Pointillism Art (c.1884-1900)
What's Pointillism Art? - Characteristics
In fine art, the expression"pointillism" (from the French word"stage" meaning"dot") describes a technique of Neo-Impressionism painting, where hundreds of small dots or dashes of pure colour are placed on the canvas, or other soil, in order to create maximum luminosity. That is, rather than applying the mixture onto the painting and mixing colour pigments on a palette, the Pointillist relies to mix the optically and applies small dots of pure color that is unmixed directly. Viewed at the ideal distance, (supposedly 3 times the diagonal measurement) the dots of colour give a richer and more subtle effect than can be achieved by conventional techniques. Pointillism (really an offshoot of Divisionism) was the most influential type of Post-Impressionist painting (1880-95) and was practised by Post-Impressionist painters from a number of different schools. Italian Divisionism, led by Vittore Grubicy De Dragon (1851-1920), was especially active.
Can Pointillism Relate to Neo-Impressionism and Divisionism?
Strictly speaking Pointillism refers only to the sort of mark made on the canvas (the dot). On may just as easily call it"dottism". The actual theory of blending paint-pigments optically, rather than on a palette, is referred to as Divisionism (or Chromoluminarism). Pointillism was the painting style called Neo-Impressionism's signature style to confuse things further. To put it another way, in order to create the most luminous colors Neo-Impressionist painters absorbed Divisionism's colour theories and employed Pointillist brushwork.
Note: in reality, the human eye, which still sees them as separate colours not really combines the dots of pure unmixed color. However, they do appear to oscillate or vibrate, creating a type of shimmer.
Who Invented Pointillism?
The founder of Pointillism was Georges Seurat (1859-91), a model student at the Ecole des Beaux-Arts at Paris. A traditional, and traditional painter, he rejected Impressionism, a kind of painting and colour based on the responses of the individual artist, in favour of a scientific method he developed around 1884 and called Chromoluminarism. Depending on the scientific colour theory of the French chemist Michel Eugene Chevreul (Law of Simultaneous Colour Contrast, 1839), and the American physicist Ogden Rood (Modern Chromatics, 1879), the method was used to a degree from the Impressionist painters, but only on an ad hoc basis, and it was not developed systematically until Seurat. (Compare Monet's strategy, see: Characteristics of Impressionist Painting 1870-1910.)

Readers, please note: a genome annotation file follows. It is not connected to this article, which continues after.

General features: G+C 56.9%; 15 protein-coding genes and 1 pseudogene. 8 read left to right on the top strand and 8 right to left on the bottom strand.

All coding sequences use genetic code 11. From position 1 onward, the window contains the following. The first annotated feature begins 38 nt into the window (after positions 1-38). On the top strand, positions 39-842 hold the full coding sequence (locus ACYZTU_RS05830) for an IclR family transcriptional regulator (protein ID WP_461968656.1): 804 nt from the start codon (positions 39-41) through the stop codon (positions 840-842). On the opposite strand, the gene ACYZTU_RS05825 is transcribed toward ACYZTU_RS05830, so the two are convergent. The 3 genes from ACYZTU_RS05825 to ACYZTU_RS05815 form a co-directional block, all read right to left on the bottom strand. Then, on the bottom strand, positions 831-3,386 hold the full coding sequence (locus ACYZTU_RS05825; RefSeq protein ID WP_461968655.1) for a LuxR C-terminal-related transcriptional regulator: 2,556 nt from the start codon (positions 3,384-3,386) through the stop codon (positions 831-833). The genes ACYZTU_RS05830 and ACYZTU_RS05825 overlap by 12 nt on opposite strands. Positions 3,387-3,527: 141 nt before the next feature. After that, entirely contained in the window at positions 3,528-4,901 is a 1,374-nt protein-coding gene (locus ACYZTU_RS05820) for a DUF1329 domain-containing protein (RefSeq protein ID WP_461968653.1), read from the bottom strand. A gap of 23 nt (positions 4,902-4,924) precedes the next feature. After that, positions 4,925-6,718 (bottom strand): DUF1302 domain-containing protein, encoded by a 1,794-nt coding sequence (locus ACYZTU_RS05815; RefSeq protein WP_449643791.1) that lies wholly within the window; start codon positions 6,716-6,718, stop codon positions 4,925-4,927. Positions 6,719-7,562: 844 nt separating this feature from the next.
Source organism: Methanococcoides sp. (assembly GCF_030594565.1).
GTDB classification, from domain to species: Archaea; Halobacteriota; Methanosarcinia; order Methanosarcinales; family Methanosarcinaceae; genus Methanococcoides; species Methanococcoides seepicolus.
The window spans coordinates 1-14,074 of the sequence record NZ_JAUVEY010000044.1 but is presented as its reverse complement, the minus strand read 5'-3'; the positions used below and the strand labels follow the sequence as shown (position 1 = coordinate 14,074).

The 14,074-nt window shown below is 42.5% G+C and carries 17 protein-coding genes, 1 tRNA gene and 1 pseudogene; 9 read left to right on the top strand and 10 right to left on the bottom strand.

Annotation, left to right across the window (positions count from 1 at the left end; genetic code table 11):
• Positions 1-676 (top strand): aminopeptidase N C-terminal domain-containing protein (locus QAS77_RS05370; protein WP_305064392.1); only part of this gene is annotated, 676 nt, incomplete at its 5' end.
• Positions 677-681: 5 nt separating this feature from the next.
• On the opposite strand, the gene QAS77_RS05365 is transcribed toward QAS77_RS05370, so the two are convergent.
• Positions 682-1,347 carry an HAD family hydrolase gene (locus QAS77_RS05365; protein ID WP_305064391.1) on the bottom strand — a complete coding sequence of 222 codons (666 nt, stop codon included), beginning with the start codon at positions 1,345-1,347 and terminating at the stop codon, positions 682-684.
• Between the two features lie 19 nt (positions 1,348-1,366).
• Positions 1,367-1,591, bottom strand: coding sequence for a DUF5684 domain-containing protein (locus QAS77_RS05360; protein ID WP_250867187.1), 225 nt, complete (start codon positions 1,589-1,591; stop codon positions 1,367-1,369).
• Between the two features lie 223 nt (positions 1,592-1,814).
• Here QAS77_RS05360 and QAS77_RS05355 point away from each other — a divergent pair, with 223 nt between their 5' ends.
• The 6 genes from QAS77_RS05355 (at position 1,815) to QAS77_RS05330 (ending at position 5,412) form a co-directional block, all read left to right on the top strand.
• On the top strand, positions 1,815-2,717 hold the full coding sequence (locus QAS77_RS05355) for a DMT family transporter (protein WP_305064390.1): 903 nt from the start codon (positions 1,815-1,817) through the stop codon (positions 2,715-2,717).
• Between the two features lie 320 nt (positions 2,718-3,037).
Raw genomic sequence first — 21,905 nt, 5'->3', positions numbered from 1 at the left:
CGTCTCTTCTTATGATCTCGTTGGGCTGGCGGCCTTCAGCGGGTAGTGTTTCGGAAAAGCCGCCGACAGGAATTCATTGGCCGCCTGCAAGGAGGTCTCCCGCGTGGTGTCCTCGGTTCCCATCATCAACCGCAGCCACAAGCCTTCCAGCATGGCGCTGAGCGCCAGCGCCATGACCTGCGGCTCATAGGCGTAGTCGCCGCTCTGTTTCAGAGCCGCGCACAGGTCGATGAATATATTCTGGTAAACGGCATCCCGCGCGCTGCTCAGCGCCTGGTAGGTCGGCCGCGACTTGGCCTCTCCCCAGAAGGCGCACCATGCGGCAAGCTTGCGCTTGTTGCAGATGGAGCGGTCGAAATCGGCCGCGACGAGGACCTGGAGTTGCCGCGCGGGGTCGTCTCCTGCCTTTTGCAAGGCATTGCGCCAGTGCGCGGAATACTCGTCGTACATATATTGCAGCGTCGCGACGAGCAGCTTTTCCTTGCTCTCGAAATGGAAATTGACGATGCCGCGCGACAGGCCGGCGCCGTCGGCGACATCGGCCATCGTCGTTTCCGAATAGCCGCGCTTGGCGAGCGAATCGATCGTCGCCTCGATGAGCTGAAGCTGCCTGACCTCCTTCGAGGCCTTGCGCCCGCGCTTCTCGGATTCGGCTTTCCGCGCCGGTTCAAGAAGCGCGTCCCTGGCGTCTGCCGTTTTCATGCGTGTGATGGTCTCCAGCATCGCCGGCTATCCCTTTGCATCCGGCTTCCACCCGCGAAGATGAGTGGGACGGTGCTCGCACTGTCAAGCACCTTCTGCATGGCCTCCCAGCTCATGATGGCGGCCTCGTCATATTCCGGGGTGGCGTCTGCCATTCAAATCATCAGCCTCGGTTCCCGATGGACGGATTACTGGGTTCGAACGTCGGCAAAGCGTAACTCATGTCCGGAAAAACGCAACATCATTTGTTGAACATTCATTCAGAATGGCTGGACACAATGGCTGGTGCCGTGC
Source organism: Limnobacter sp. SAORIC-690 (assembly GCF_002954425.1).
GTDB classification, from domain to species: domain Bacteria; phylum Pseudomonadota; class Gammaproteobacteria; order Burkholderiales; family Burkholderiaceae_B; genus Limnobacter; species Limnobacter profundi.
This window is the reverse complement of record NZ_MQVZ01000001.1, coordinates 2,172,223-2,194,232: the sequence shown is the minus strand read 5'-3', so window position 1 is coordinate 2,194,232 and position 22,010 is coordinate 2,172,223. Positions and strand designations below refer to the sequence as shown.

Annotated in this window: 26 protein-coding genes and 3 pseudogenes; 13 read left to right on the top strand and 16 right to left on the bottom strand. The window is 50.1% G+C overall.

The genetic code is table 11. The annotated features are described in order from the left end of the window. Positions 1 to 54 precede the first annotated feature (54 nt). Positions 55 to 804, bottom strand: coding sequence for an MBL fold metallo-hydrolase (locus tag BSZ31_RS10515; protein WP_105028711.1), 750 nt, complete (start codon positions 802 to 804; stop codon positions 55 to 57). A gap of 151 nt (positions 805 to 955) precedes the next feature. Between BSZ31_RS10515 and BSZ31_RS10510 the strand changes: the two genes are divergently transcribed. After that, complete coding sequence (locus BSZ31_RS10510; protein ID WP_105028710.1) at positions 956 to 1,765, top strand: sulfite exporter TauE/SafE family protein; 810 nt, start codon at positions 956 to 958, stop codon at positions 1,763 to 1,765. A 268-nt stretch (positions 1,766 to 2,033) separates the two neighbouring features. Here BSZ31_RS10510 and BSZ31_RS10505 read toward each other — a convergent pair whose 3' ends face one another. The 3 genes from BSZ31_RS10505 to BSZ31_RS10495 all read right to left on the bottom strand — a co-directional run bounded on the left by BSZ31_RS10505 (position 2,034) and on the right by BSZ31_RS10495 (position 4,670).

Seurat's main disciple was the former Impressionist Paul Signac (1863-1935). The scientific method behind Divisionism and Pointillism attracted Signac, A coastal landscape artist and he became the leading exponent of the Neo-Impressionist movement. Besides watercolours and oil paintings, he also produced a number of pen-and-ink sketches and lithographs, etchings composed of tiny. A strong supporter of artists within the motion was allegedly the first person.
Who Are The Best Pointillist Painters?
Signac and seurat remain the greatest exponents of Pointillism. As well as them, the Impressionist Camille Pissarro (1830-1903) was also an active member of the school, as was Henri-Edmond Cross (1856-1910), and Maximilien Luce (1858-1941) who portrayed industrial society and working-class scenes. Other artists associated with the idiom include: the Fauvist leader Henri Matisse (1869-1954); Albert Dubois-Pillet (1846-90), a self-taught artist that adapted Pointillism to landscape scenery and naturalist subjects; Charles Agrand (1854-1926), that had been more of a lyrical painter; Giuseppe Pelizza da Volpedo (1868-1907), the top Italian Pointillist; and Theo van Rysselberghe (1862-1926) the creator of Les Vingt, a group of innovative Post-Impressionists. Even Van Gogh (1853-90) painted sometimes in a Pointillist style.
Neo-Impressionism had a remarkable influence on the next generation, including the likes of Matisse and Andre Derain. In particular, its focus on color stimulated the development of the Fauvism school - and therefore German expressionism - thus playing an important role. NOTE: To determine how Monet's, Seurat's and Signac's so-called'naturalism' led paradoxically to abstraction, see: Realism to Impressionism (1830-1900).
Famous Pointillist Paintings
Fishing at The pointillism art definition Seine (1883) Museum of Modern Art, Troyes
Bathers at Asnieres (1883-4) National Gallery, London
Le Bec du Hoc, Grandcamp (1885) Tate, London
View of Fort Samson (1885) Hermitage Museum, St Petersburg
A Sunday Afternoon on the Island of La Grande Jatte (1884-6, Chicago)
The Models (1888) Barnes Foundation, Merion, PA
Grey Weather, Grande Jatte (1888) Philadelphia Museum of Art
Eiffel Tower (1889) California Palace of the Legion of Honor, San Francisco
The Jetty at Cassis (1889) Metropolitan Museum of Art New York City
Women at the Well (1892) Musée d'Orsay, Paris
The Papal Palace, Avignon (1900, Musee d'Orsay, Paris)
The Port of Saint-Tropez (1901) The National Museum of Western Art, Tokyo
Grand Canal, Venice (1905) Toledo Museum of Art, Ohio
Theo van Rysselberghe
Madame Maus (1890) Musees Royaux des Beaux-Arts, Brussels
For other Dutch luminists, visit: Post-Impressionism in Holland (1880-1920).
Nocturne (1896) Petit Palais, Geneva
The Foundry (1899) Kroller-Muller Museum, The Netherlands
Self-Portrait (1903) Tate, London
Luxe, Calme Et Volupte (1904-5) Musee d'Orsay
Neo-Impressionist works hang in many of the best art museums in America and Europe. See: Art Museums in Europe, for details of sets containing Pointillist works.